Serbia result could strengthen stability
Tomislav Nikolic's defeat of Boris Tadic, who has held the Serbian presidency for the past eight years, is a second heavy blow for Mr Tadic's Democratic Party, after its poor showing in parliamentary elections earlier this month.
The Democratic Party has dominated Serbian politics since it led an opposition alliance to overthrow Slobodan Milosevic in October 2000.
But now, the voters have chosen to punish the Democrats, and Boris Tadic personally, for the poor state of the Serbian economy, and a widely held public perception that corruption is rife.
In the parliamentary election, the Democrats won only 23%.
Tomislav Nikolic, a 60-year-old populist who rose to prominence as a radical nationalist, comes across as a smiling, grandfatherly figure, a man who enjoys making plum brandy and walking in the woods in the Serbian heartlands.
Whatever else, this result will mean a change in style at the top of Serbian politics.
Boris Tadic was a suave, English-speaking leader who turned the nominally figurehead position of president into the real power in the land - largely with a series of relatively weak prime ministers.New kingmakers
But the strong showing of the Serbian Socialist Party two weeks ago in the parliamentary election - they came third to Mr Nikolic's Progressive Party and Mr Tadic's Democrats - will make them kingmakers in the next government.
They have already reached a tentative agreement with the Democrats, to form the core of the next coalition, even though the Progressives won the most seats.
The Socialist leader, Ivica Dacic, said on Sunday night that the presidential election result would not change that agreement.
"If Nikolic wins, and Serbia has a president from a different political stripe to the government, that may make domestic politics more complicated, but should not be a major problem when it comes to EU integration," Tim Judah, author and commentator on Serbia, told the BBC before the run-off.
"Serbia will not turn away from the European path," Mr Nikolic announced in his victory speech - a message aimed as much at European capitals, as at a domestic audience.
Under Boris Tadic, Serbia arrested and extradited the last three alleged war criminals from Milosevic's wars to the Hague Tribunal - Radovan Karadzic, Ratko Mladic and Goran Hadzic.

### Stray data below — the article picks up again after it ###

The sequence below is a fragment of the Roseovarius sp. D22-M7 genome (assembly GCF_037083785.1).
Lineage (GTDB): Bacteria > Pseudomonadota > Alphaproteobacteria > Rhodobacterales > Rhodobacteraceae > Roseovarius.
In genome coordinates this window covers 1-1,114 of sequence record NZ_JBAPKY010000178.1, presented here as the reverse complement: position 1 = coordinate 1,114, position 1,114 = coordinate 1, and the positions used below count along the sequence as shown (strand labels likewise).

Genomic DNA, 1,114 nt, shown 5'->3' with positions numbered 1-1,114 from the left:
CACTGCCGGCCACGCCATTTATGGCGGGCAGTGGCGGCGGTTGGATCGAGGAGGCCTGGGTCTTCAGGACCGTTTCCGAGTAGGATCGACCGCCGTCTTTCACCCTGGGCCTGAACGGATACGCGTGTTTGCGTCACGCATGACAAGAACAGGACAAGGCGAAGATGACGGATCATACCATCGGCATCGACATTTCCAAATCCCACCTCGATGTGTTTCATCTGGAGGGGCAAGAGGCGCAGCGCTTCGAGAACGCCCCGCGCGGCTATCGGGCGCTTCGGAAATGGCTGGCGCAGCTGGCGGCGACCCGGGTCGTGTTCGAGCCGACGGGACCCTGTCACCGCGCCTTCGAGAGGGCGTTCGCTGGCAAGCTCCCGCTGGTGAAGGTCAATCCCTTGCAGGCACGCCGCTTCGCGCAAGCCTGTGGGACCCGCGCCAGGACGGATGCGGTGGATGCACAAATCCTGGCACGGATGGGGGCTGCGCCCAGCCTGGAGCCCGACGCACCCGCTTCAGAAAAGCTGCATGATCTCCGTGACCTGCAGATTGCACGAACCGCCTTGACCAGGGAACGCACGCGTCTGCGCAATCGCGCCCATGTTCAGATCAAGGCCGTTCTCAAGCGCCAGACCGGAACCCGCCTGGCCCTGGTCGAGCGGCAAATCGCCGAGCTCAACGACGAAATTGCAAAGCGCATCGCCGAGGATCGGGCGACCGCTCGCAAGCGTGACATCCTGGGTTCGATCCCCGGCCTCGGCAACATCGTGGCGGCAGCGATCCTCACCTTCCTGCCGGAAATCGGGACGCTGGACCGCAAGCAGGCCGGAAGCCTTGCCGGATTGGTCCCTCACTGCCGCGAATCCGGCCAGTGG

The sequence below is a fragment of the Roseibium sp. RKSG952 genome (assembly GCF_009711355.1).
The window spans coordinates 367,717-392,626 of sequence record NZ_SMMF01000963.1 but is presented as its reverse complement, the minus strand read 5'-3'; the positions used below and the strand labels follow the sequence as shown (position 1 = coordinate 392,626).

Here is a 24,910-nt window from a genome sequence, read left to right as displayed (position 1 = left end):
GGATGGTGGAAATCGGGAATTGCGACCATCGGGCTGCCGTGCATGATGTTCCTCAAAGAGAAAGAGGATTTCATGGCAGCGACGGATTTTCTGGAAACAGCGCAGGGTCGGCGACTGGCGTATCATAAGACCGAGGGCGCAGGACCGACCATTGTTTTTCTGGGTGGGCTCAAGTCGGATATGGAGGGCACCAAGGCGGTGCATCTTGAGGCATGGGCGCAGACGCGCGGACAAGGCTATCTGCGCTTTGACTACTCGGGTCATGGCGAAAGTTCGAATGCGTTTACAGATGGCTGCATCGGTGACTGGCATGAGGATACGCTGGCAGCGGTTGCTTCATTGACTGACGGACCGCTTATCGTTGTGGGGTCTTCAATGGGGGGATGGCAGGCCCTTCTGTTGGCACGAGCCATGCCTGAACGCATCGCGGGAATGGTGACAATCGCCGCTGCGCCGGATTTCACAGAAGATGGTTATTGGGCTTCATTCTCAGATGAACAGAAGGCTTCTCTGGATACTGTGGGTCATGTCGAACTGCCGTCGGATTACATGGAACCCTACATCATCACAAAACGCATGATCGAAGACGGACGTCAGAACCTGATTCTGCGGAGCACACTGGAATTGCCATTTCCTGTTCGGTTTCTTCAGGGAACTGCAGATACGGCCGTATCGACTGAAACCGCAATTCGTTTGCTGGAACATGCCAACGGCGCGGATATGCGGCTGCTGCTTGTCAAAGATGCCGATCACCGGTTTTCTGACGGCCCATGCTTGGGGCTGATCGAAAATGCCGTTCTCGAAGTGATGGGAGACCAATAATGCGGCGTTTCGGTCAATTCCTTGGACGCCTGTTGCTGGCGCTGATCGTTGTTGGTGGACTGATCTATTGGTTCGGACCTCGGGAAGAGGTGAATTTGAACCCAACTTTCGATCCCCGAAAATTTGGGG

Mr Tadic also won EU candidate status for Serbia, and achieved a breakthrough on relations with Kosovo, according to which Serbia does not recognise the former breakaway province, but tolerates her presence at international meetings, and cooperates with her to solve basic issues in neighbourly relations.
Neighbouring Croatia is due to join the EU next year. A tentative date for Serbia is 2020.Turn towards centre
Mr Nikolic's ability to take most of the former Radical Party voters to the Progressive Party he founded in 2008, despite a sharp turn towards the political centre, has been the cornerstone of his success.
Two weeks ago, Serbs voted for the status quo - a continuation of the Democrats-Socialist Party led coalition.
What was new in the result then was the strong showing of the Socialists, who doubled their vote and number of seats, and can largely dictate terms to the wounded Democrats.
Interestingly, in the presidential election, a vote for Mr Nikolic was a vote for change.
With turnout at barely 45%, disgruntled voters who supported the Democrats and a host of smaller parties who together swept former Socialist leader Slobodan Milosevic from power in October 2000, voiced their discontent by staying at home.
Two weeks ago, a growing number also spoilt their ballots - a growing trend among liberal-minded youth at Serbian elections. Mr Nikolic can command a much more loyal electorate.
If the new government is formed soon, and the transition from Mr Tadic to Mr Nikolic takes place smoothly, Serbia could win wider recognition as a factor of stability in a Balkan region in which Greece has turned into the main country radiating instability - a very different picture from the 1990s.